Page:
We are harvesting two crops on Riverview this summer that could not be more different in character–sweet corn and pine saw timber. I’m going to spend a few minutes talking about each of them this morning. However, when I get to the part about saw timber, I’m going to have to be very careful. I have at least two friends who read my blog who both know more about timber than I do. One is my preacher, and if he catches me in a tale, he will place me in the penalty box.He already placed me in the pew for ‘smart Allecs” at Wednesday night prayer meeting. The other person is my good friend,Earl(last name redacted for security reasons), who has purchased about three states and two small countries worth of timber in his life.
First, let’s go back to sweet corn for a bit more information about this product. When we first started planting sweet corn on 1982, there were only two varieties of sweet corn, Bonanza yellow corn and Silver Queen white corn. All sweet corn is date harvest determinant. In other words if we planted 15 acres of sweet corn on March 10th, that 15 acres would need to be harvested on June 3rd. With the old varieties mentioned above, if you did not pick it on that exact date, the corn would not be harvestable the next day. It would “dry back” on the ends and would not grade USDA fancy.
With the advent of new seed technology in these shrunken gene, super sweet varieties of sweet corn, several improvements have taken place. First, and most important to the consumer, the new varieties are much sweeter than the old ones. The advantage for the grower of the new seeds is that they are a bit more forgiving on that date determinant harvest day. The one day window has stretched out to two-four days in which the corn can be picked and still grade fancy. However, even accepting the outer edge of four days, that’s still a fairly short window to harvest a perishable crop when supplies are heavy and demand is light. Consequently, we sometimes have to walk by a planting of sweet corn in order to stay in fresh,fancy corn. Unless demand picks up very soon, we will begin skipping a planting shortly. Our sweet corn brokers are telling us that our supplies are not too heavy, but the demand is weak right now due to cool weather up in the northeast where the bulk of the nation’s population lives. I did not realize that weather affects what one eats. I will eat chili in the dead of summer, but we have already established the fact that I do not think like most folks.
Now let’s look at pine saw timber. We are conducting a much needed timber thinning program here this summer which will improve our quail hunting. We have not cut any timber on Riverview since 2004. We would have thinned again in 2008, but the “Great Recession” hit about then, and the housing market collapsed. Timber prices plummeted as much as 40%. Now here is where the big difference in sweet corn and pine trees come into play. While sweet corn has a four day window, timber has a 50 year window. That old pine tree did not care whether it was cut or not. It just sat there and continued to grow. Not only did that tree not spoil because we were unable to harvest it, the tree actually got more valuable while waiting for the market to adjust.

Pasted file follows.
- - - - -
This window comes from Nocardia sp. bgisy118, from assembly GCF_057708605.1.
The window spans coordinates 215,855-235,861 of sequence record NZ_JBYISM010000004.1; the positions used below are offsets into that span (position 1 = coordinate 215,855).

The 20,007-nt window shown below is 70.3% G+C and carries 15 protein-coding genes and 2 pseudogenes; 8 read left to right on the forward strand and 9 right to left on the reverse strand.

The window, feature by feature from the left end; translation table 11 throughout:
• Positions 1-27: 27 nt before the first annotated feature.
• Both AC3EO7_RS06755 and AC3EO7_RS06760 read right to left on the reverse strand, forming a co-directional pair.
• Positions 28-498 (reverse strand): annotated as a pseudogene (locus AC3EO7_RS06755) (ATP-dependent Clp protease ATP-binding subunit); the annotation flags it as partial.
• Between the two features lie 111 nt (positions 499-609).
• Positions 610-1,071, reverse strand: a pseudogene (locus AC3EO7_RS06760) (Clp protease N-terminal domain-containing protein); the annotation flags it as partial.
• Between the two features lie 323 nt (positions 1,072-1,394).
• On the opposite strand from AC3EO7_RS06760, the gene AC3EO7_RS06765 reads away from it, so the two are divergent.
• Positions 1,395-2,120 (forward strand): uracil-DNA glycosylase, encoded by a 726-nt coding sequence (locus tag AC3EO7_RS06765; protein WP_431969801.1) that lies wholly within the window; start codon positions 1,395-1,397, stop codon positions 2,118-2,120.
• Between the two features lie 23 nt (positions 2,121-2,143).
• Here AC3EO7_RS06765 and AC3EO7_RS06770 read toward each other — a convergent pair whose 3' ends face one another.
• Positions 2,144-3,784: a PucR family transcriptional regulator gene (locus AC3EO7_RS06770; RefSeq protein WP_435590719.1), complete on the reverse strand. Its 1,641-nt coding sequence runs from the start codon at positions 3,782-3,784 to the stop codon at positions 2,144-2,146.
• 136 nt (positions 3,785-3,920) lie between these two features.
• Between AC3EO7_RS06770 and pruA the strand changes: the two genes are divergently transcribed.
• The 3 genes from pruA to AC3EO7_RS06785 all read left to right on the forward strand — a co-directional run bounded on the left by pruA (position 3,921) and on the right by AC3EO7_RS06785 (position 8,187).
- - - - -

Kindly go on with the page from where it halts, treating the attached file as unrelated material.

As I said earlier, I have a couple of friends who will read this that know a lot more about timber than I do. But I will guarantee you that neither of them enjoy watching a pine tree grow anymore than I do.One of the books that I was required to read in high school was written by a man named T.S. Elliott. There is a line in one of his books that says,” I have measured out my life in coffee spoons”. Well, I have measured out my life here by watching trees that we have planted grow to maturity.I see majestic pines in places that I once remember helping my Dad plant peanuts. There is one tract of mature pines on our Lakeview hunting course that I used to step over the tops of when I was teaching Cader IV how to quail hunt. While seeing those trees soar to such heights makes me feel old sometimes, I love the fact that we are cutting and replacing trees for the next generation.
God gave us the stewardship of the land. Trees clean the air and protect our waters and streams from runoff. I’m proud to be a tree farmer. I like growing sweet corn also. It’s just more fun when profitable, but the fat lady ain’t sung yet on the corn crop. We are just getting started good!